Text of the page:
Celebrate 100 years of medical breakthroughs funded by you

Posted by pt91 at Jul 17, 2013 11:05 AM |
MRC Toxicology Unit at University of Leicester among institutions holding celebration events

Issued by the Medical Research Council on Thursday 20 June 2013

Over half (58 per cent) of people in the East Midlands don’t know their taxes fund medical research in the UK, according to a new YouGov survey run by the UK’s oldest research council, the Medical Research Council (MRC). The results of the online survey of 2,190 adults in the UK were announced today on the official one hundredth birthday of the MRC, which boasts 29 Nobel Prize winners and a host of medical breakthroughs, all funded by the public purse.

To celebrate 100 years of life-saving science, MRC research centres up and down the UK are opening their doors - inviting the public in or bringing their science out to local communities – to showcase the fruits of their labour. A range of different events, talks, experiments and exhibitions will be held today and over the next two weeks to tell the hidden story of health improvements funded by the taxpayer through the MRC and to introduce the remarkable scientists who make it all happen.

Out of all the regions of the UK, people in the East Midlands were the least likely to know how big a contribution they’ve made to improving our health, by funding medical research through their taxes. Only 17% of people from the East Midlands said they’ve met a medical research scientist, despite the fact that life changing science often happens right on their doorstep. In Leicester, a heartland of MRC medical research activity, only 28% of people had met a medical research scientist. When asked which disease or condition they would study if they were a medical research scientist, people from the East Midlands gave a full spectrum of issues close to their heart, with cancer and dementia being the most common.

Sir John Savill, Chief Executive of the Medical Research Council, said;

“It’s important for people to know how crucial their own money has been in uncovering health improvements that have saved millions of lives. If I asked the person on the street, ‘did you know you’ve helped invent the MRI scanner and DNA fingerprinting, or helped make skin grafts work or proved the link between smoking and cancer?’ … he’d probably look blankly at me. And these discoveries are just the tip of the iceberg of what the taxpayer has funded - through the MRC - over the course of its history. On the MRC’s 100 year birthday today, I’d like everyone to celebrate their own contribution to making the UK a world leader in medical research. Long may MRC-funded research continue to have such an impact on the health and wealth of the UK and beyond.”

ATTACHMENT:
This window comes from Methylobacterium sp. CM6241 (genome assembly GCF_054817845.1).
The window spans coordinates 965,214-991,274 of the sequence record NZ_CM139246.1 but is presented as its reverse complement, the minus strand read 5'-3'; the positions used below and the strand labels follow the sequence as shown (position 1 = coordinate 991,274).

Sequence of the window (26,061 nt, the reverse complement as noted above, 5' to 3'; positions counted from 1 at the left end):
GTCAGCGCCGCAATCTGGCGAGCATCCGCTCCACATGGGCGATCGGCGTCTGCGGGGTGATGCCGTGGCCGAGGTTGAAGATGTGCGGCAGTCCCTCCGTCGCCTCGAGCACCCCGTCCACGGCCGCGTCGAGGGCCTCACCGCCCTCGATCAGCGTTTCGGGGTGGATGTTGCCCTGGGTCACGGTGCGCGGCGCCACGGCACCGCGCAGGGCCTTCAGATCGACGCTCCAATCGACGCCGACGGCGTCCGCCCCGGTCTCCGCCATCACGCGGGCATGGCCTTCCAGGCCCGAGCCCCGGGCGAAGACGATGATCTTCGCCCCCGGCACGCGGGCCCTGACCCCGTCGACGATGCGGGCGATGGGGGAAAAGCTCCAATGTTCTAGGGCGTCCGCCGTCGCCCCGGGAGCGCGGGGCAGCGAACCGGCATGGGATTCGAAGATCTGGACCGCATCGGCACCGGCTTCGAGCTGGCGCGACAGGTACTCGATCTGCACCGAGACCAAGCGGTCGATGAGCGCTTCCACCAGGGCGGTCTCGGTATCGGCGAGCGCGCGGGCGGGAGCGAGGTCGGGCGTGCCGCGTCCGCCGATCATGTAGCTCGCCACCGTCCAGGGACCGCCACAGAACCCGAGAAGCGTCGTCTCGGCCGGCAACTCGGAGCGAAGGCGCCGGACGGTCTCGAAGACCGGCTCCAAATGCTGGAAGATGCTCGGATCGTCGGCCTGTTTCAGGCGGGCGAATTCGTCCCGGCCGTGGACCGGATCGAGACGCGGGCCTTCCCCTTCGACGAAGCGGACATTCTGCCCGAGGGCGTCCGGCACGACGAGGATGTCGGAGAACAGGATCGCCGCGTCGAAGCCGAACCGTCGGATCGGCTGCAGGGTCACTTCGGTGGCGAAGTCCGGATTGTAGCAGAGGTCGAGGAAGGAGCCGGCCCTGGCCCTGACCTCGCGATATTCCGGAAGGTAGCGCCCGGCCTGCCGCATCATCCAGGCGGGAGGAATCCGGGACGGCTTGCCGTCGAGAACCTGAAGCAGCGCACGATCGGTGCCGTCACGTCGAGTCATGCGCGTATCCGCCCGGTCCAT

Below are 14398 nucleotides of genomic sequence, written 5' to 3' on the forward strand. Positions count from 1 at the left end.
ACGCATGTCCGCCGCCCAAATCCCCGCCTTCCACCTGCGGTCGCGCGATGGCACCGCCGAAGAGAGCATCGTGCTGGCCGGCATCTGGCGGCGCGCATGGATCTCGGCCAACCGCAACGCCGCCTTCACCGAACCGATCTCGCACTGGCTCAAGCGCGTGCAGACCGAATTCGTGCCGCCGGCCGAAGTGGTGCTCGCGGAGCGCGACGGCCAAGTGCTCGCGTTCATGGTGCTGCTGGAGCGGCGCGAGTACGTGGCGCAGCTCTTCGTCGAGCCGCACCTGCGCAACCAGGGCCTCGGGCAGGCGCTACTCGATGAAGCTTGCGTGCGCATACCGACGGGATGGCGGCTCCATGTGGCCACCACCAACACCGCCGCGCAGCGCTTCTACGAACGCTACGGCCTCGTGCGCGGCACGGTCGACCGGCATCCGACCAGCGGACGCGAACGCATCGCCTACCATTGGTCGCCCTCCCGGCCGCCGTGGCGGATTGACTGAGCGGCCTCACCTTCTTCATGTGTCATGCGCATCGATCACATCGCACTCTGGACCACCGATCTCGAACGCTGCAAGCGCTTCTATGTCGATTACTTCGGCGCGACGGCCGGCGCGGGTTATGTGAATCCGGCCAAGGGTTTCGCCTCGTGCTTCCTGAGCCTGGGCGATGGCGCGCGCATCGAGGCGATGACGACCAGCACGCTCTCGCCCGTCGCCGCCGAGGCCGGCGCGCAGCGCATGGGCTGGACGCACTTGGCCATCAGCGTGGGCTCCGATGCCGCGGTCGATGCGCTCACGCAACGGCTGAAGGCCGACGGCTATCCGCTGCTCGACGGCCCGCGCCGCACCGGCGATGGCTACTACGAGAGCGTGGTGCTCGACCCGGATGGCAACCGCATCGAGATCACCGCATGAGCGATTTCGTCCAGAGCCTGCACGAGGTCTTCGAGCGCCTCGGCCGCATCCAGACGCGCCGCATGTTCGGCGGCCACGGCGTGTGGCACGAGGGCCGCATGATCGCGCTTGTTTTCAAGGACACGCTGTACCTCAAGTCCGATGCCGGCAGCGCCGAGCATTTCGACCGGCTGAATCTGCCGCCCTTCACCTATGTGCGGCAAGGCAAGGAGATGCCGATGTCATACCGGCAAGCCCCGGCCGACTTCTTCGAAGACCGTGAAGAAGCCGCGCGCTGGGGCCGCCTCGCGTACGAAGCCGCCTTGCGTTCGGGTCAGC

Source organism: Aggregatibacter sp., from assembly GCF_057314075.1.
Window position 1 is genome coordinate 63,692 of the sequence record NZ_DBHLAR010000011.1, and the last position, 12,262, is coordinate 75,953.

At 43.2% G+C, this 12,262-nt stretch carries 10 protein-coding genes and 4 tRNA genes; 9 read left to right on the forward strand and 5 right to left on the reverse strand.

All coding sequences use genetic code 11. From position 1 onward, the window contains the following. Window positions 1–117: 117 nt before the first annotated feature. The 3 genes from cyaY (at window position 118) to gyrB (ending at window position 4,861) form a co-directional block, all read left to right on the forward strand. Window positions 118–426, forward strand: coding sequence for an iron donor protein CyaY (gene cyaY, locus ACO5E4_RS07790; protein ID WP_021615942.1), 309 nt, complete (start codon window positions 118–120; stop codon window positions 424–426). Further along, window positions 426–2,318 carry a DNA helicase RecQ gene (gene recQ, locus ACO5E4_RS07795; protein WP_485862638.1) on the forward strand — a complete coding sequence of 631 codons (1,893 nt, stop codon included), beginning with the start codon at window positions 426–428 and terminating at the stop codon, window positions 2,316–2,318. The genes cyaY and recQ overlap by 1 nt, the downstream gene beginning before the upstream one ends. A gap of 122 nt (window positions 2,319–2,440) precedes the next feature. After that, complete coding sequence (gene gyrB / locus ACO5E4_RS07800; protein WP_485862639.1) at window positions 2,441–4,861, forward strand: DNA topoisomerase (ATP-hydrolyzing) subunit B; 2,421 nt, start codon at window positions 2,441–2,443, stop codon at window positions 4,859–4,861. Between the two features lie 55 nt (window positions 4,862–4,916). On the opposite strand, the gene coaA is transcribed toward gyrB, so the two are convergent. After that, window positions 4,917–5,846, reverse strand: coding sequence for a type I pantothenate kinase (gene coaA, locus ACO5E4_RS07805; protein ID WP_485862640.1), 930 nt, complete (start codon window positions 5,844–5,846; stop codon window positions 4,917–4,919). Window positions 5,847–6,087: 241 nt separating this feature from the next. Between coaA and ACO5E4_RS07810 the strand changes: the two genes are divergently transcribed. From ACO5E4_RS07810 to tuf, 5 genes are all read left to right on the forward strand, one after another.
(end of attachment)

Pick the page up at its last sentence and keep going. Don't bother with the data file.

In Nottingham, researchers from the MRC Institute of Hearing Research will be hosting a small exhibition in the Broadmarsh shopping centre on the 21st and 22nd June and on 25th June at the Queens Medical Centre Ear, Nose and Throat department – explaining how our hearing works and the exciting research they carry out.

In Leicester, the MRC Toxicology Unit at the University of Leicester is hosting a public open day for all age ranges. There will be a ballet describing the life cycle of a cell, performed by the Northern Ballet School, a choir singing a specially composed song for the centenary, talks by current researchers ranging from dispelling the myth of vampires to decoding cancer, solving a murder in a lab, examining cells with a variety of microscopes, making a bracelet that shows the DNA sequence of a variety of animals and much, much more. For further details visit www.tox.mrc.ac.uk.

Detailed information of the range of events happening in locations across the UK is available at www.centenary.mrc.ac.uk/events/.

ENDS

For further information or to request an interview please call the MRC Press Office on 0207 395 2345 or e-mail press.office@headoffice.mrc.ac.uk

Notes to Editors

    • The Medical Research Council has been at the forefront of scientific discovery to improve human health. Founded in 1913 to tackle tuberculosis, the MRC now invests taxpayers’ money in some of the best medical research in the world across every area of health. Twenty-nine MRC-funded researchers have won Nobel prizes in a wide range of disciplines, and MRC scientists have been behind such diverse discoveries as vitamins, the structure of DNA and the link between smoking and cancer, as well as achievements such as pioneering the use of randomised controlled trials, the invention of MRI scanning, and the development of a group of antibodies used in the making of some of the most successful drugs ever developed. Today, MRC-funded scientists tackle some of the greatest health problems facing humanity in the 21st century, from the rising tide of chronic diseases associated with ageing to the threats posed by rapidly mutating micro-organisms. www.mrc.ac.uk

      The MRC Centenary Timeline chronicles 100 years of life-changing discoveries and shows how our research has had a lasting influence on healthcare and wellbeing in the UK and globally, right up to the present day. www.centenary.mrc.ac.uk

        • All figures, unless otherwise stated, are from YouGov Plc.
        • YouGov Omnibus Survey - total sample size was 2,190 adults. Fieldwork was undertaken between 13th-15th May 2013. The survey was carried out online. The figures have been weighted and are representative of all UK adults (aged 18+).
        • YouGov City Bus Survey - Total sample size was 1,714 adults. Fieldwork was undertaken between 13th - 18th May 2013. The survey was carried out online.
        • East Midlands specific data from the YouGov Omnibus Survey for the MRC Centenary:
            • When asked “Do you think the following statement is true or false: UK taxpayers fund medical research in the UK” – 58% of people from the East Midlands answered “False” or “Don’t know”.